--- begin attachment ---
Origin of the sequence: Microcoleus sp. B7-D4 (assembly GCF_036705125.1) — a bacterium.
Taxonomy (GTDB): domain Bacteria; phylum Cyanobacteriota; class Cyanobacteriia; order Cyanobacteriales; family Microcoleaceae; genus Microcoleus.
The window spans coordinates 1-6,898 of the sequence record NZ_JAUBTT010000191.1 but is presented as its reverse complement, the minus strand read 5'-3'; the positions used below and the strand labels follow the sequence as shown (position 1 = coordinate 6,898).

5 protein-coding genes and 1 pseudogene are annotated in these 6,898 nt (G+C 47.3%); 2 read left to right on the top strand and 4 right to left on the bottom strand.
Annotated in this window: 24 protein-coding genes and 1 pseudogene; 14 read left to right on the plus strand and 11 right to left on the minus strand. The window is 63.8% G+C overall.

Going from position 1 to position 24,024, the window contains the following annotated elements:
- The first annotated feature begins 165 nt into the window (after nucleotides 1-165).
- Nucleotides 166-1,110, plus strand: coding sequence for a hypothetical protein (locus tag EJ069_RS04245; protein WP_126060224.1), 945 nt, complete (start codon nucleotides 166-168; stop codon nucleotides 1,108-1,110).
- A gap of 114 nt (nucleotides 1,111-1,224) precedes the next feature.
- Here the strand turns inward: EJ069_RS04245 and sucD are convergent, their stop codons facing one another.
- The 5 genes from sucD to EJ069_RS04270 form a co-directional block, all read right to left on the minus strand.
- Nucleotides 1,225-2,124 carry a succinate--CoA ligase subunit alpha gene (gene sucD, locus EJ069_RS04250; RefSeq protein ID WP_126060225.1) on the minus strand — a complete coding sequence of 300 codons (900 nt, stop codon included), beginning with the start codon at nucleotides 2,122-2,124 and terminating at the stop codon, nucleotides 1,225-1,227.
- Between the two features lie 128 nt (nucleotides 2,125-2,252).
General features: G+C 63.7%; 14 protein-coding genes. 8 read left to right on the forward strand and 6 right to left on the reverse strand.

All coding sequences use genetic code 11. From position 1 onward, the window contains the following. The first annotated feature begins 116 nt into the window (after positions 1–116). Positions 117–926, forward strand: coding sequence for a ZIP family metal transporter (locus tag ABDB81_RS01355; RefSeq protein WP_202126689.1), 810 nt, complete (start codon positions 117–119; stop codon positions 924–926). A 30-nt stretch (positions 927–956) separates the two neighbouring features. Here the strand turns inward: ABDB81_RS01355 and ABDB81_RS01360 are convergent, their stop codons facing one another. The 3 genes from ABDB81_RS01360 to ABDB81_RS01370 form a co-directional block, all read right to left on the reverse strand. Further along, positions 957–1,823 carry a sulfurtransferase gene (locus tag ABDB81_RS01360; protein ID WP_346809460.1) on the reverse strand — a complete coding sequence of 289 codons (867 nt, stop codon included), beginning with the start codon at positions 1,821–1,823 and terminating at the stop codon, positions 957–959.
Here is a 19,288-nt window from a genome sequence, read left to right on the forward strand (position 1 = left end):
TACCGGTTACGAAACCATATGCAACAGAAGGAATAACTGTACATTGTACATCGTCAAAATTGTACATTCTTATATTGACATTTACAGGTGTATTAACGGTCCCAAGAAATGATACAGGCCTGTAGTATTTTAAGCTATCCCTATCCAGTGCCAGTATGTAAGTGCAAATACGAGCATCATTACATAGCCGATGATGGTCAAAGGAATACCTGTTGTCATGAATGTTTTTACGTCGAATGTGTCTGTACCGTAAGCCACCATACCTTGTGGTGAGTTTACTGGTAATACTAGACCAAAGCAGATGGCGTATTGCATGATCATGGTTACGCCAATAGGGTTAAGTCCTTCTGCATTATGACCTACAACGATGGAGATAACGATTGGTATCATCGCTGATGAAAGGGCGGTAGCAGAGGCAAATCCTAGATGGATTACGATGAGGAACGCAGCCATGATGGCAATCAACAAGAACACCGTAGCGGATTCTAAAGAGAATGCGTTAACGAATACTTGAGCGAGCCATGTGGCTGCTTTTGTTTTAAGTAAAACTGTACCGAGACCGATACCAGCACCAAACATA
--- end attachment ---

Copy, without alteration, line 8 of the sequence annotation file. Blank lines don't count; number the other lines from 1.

- Nucleotides 166-1,110, plus strand: coding sequence for a hypothetical protein (locus tag EJ069_RS04245; protein WP_126060224.1), 945 nt, complete (start codon nucleotides 166-168; stop codon nucleotides 1,108-1,110).